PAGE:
On its 100th day in office, the Andrews Government released its interim report “Working with Paramedics to End the Ambulance Crisis”.

Member for Macedon and Parliamentary Secretary for Health, Mary-Anne Thomas, visited Kyneton ambulance station to talk about the report’s findings with paramedics.

As part of a key election commitment to end the ambulance crisis, the Ambulance Performance and Policy Consultative Committee, of which Thomas is a member, was established to hear first-hand from paramedics and to make recommendations to improve Ambulance Victoria’s service performance and culture.

Delivering on the Government’s pledge to tell the truth about ambulance performance, Ms Thomas said the report releases data withheld by the former Liberal Government which shows that parts of Hepburn Shire have experienced some of the worst ambulance response times in Victoria. The Interim Report also shows that:

  • Ambulance response time performance has fallen dramatically over recent years
  • Dispatching an ambulance to a Code 1 incident in the metropolitan region takes, on average, one minute longer compared to six years ago
  • Public demand for emergency ambulance services has increased 5 per cent over the past six years
  • In recent years, almost 60 per cent of all emergency incidents were classified as Code 1, but on arrival paramedics found that a Code 1 response was not required
  • Paramedics are experiencing excessive fatigue, low morale and unacceptable injury and violence, with around 45 per cent of the workforce last year saying they would not recommend the service as a good place to work.

Ms Thomas said the Committee is now seeking feedback on the proposed reforms from paramedics and the community, with final recommendations to be provided to the Government by the end of the year. Proposed reforms include: Improving collaboration with health services for emergency patient care

  • Reviewing guidelines to facilitate paramedics decision making at the scene and on cases that do not require transport to an emergency department
  • Better understanding of the issues that impact on paramedics, including drivers behind low levels of staff satisfaction and culture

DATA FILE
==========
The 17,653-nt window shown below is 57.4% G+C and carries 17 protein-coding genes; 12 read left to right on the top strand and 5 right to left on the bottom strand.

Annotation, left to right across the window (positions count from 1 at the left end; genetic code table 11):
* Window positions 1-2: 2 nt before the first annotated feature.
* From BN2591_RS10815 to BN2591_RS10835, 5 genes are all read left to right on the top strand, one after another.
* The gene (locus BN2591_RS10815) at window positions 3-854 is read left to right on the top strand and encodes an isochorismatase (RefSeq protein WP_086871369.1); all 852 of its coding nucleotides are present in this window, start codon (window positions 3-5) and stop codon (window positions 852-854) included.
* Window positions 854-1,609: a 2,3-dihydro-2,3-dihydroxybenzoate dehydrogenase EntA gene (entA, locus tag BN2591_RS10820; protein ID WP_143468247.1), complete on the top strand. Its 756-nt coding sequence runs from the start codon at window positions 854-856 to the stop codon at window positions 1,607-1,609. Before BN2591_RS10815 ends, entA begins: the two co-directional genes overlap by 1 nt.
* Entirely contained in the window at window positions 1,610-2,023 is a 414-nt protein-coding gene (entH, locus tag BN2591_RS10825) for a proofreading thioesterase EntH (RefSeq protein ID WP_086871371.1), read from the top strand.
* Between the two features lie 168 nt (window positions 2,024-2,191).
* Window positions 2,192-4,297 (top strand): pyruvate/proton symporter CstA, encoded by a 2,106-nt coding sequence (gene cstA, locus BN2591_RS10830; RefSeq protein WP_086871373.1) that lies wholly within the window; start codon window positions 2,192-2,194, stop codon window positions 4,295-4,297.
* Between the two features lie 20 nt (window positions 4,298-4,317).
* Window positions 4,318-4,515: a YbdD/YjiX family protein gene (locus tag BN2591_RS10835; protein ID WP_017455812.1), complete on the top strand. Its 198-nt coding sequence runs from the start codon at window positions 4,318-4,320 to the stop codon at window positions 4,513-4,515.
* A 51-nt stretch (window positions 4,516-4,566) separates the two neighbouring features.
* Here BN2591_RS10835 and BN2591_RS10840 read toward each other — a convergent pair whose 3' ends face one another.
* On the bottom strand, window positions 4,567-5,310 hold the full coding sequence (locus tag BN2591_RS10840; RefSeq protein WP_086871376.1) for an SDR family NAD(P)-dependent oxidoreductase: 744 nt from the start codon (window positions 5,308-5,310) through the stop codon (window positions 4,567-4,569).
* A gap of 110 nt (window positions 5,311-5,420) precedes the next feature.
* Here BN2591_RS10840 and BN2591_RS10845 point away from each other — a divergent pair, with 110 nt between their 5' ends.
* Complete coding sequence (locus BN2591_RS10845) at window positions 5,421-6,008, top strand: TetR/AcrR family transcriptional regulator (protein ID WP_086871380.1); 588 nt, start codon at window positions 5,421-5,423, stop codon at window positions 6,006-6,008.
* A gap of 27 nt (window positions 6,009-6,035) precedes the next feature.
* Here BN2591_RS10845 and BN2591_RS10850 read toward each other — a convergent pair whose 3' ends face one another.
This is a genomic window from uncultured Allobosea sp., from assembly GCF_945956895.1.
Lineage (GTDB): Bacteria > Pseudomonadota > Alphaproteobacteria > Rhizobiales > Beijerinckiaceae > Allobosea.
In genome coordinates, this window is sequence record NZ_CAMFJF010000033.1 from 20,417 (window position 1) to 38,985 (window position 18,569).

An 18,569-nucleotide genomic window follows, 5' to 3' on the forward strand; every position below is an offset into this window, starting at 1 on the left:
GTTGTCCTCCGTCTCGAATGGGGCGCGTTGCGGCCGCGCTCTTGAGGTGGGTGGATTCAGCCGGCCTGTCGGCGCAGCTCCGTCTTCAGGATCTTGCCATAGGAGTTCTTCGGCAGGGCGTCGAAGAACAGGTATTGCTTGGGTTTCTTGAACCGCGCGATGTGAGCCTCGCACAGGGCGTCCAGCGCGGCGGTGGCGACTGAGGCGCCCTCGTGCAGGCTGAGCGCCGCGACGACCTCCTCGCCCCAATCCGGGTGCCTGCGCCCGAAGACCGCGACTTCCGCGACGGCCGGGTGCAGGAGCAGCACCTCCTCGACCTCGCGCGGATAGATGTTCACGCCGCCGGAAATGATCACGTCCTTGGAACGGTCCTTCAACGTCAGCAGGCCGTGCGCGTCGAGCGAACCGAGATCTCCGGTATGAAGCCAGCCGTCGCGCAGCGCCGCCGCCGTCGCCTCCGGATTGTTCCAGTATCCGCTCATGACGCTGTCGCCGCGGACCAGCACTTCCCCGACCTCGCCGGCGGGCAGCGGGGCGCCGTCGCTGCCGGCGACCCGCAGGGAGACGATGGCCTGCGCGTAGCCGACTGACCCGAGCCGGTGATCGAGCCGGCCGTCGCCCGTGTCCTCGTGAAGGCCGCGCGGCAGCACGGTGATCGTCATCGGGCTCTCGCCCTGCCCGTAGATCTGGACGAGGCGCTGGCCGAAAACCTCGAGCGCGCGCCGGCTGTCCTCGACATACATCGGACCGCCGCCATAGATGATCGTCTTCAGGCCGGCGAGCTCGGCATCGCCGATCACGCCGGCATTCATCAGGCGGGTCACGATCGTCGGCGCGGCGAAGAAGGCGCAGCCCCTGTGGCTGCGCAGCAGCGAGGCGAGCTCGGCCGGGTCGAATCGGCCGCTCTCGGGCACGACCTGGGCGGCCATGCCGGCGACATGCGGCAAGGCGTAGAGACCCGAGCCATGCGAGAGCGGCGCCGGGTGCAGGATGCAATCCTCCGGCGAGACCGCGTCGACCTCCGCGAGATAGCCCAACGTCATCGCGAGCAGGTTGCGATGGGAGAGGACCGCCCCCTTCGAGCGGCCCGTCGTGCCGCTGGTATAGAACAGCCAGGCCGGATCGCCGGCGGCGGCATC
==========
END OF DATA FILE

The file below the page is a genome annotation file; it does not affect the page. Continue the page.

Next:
• Reducing congestion at emergency departments
  • Improving community awareness about when to call Triple 0 for an ambulance
  • Improving transparency and accountability for public complaints
  • More accurately assessing patient needs during the call taking and dispatch process.

Ms Thomas said the Andrews Labor Government “is committed to investing $60 million in a Response Time Rescue Fund for ambulance services to support new initiatives to reduce response times, and a further $40 million to upgrade ambulance stations, equipment and vehicles”.

Ms Thomas said she had enjoyed the opportunity to personally meet with paramedics across Victoria in recent months including Woodend paramedic, Jan Einsiedel, who is also a member of the taskforce.

“Our paramedics are among the most dedicated and hard working people in our community. They deserve to be respected and supported so that they can save lives and do what they do best.”

“The Andrews Labor Government is working with paramedics, not against them, to end the ambulance crisis left behind by the Liberals,” Ms Thomas said.

The Interim Report can be found at

About the Ambulance Performance and Policy Consultative Committee:

Chaired by Minister Jill Hennessy, the Committee’s membership includes Parliamentary Secretary for Health Mary-Anne Thomas; paramedics Luke Baird, Colin Jones, Morgyn McCarthy-Harding and Jan Einsiedel; Ambulance Victoria Acting CEO Tony Walker and Administrator Howard Ronaldson; Western Health CEO Alex Cockram; Ambulance Employees Australia of Victoria General Secretary and Assistant Secretary Steve McGhie and Danny Hill; and Department of Health and Human Services Deputy Secretary Peter Fitzgerald.